Baldwin Teen’s Buffalo Killing Deemed Justified Homicide Is a Rare Case

baldwin teen
Tyler Lewis

Baldwin Teen’s Buffalo Killing Deemed Justified Homicide Is a Rare Case

The family of a Baldwin teenager killed in Buffalo last year is demanding answers after Erie County prosecutors declined to press charges because authorities believe the suspect was acting in self-defense.

Tensions were high after a western New York grand jury declined to indict the man who authorities said fatally stabbed Tyler Lewis, a 19-year-old Buffalo State College student, during an altercation outside a University of Buffalo dorm on Oct. 14, 2022. Authorities argue that the case is a rare instance in which the killing was justified.

“It makes me sick to my stomach,” the teen’s mother Roquishia Lewis told television news station WGRZ. “There’s no justification for murder.”

Justifiable homicides by civilians — cases in which individuals are legally allowed to use deadly physical force against a violent criminal — account for about 2% of the more than 20,000 homicides committed annually nationwide, studies show. New York State has averaged about a half dozen such cases annually over the past eight years, according to statistics provided by the New York State Division of Criminal Justice Services (DCJS).

“There’s no justification for murder,” said Roquishia Lewis.

“While I understand that the family is seeking an arrest in this case, I stand by the decision of the grand jury,” Erie County District Attorney John J. Flynn said in a statement upon announcing the decision on March 10, declining to disclose evidence of testimony that the panel heard. He mentioned to reporters the involvement of a University at Buffalo student who was a friend of the victim. The university said that individual is no longer a student at University at Buffalo. 

The case is the seventh case that authorities determined to be a justified homicide committed by a civilian last year, according to DCJS, which noted that data for last year is currently considered preliminary. There have been 52 such cases statewide since 2015, when state lawmakers mandated that DCJS track such data, the statistics show.

No such cases have been reported on Long Island since then, but last year an off-duty police officer was not charged when he shot and wounded a burglar that investigators said was caught in the act of breaking into the cop’s Suffolk County home. A part of the law known as the castle doctrine gives New Yorkers the right to use deadly physical force to defend themselves in their own home. But the right isn’t absolute. For example, a Huntington Station man was charged with manslaughter in 2014 for shooting a 33-year-old suspected burglar as he ran away.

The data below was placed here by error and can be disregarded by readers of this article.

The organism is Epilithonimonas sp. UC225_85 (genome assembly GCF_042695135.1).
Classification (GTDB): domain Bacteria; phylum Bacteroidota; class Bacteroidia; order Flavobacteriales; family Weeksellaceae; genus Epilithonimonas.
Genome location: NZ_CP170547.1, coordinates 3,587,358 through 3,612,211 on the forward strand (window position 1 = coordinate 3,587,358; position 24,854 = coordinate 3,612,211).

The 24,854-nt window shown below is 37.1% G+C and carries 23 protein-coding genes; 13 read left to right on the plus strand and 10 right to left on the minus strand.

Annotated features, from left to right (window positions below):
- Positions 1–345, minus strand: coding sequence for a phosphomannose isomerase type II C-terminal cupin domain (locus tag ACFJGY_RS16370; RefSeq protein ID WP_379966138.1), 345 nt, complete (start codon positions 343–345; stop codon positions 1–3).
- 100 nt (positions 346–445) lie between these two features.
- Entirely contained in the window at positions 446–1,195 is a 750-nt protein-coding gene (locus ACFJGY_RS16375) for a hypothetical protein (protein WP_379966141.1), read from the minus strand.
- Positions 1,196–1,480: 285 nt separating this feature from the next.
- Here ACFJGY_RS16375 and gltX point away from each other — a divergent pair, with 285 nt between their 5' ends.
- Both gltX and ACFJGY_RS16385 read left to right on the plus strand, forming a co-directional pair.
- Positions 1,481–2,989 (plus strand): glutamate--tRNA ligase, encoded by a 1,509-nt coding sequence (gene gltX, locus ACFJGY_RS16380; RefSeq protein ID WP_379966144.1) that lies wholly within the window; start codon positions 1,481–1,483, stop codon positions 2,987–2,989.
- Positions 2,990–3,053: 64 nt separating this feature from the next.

baldwin teen

New York does not have so-called Stand Your Ground laws that extend that authority to public places in other states. New Yorkers are generally required to retreat and are limited to using deadly force against attackers only when they cannot flee. 

In Lewis’ case, authorities said he was attempting to use counterfeit cash to buy a pound of marijuana from an alleged drug dealer while seated in a vehicle. When a fight broke out, the teen’s four companions surrounded the vehicle and the dealer stabbed the student, according to the district attorney. Because the dealer could not retreat since he was outnumbered, he was justified in stabbing the teen, the prosecutor said.

The slain teen’s mother, who has hired a private investigator, is filing a $10 million lawsuit against both universities.

“The defendant universities deliberately and/or recklessly admitted students known to be a danger or known to have a dangerous propensity, thereby exposing the claimants’ only child to a dangerous environment where he was likely to be seriously injured or killed,” the plaintiffs stated in court documents, adding that the defendants “failed to properly vet students prior to admission and admitted students known to have a violent history.”

The universities declined to comment beyond statements previously issued in the case.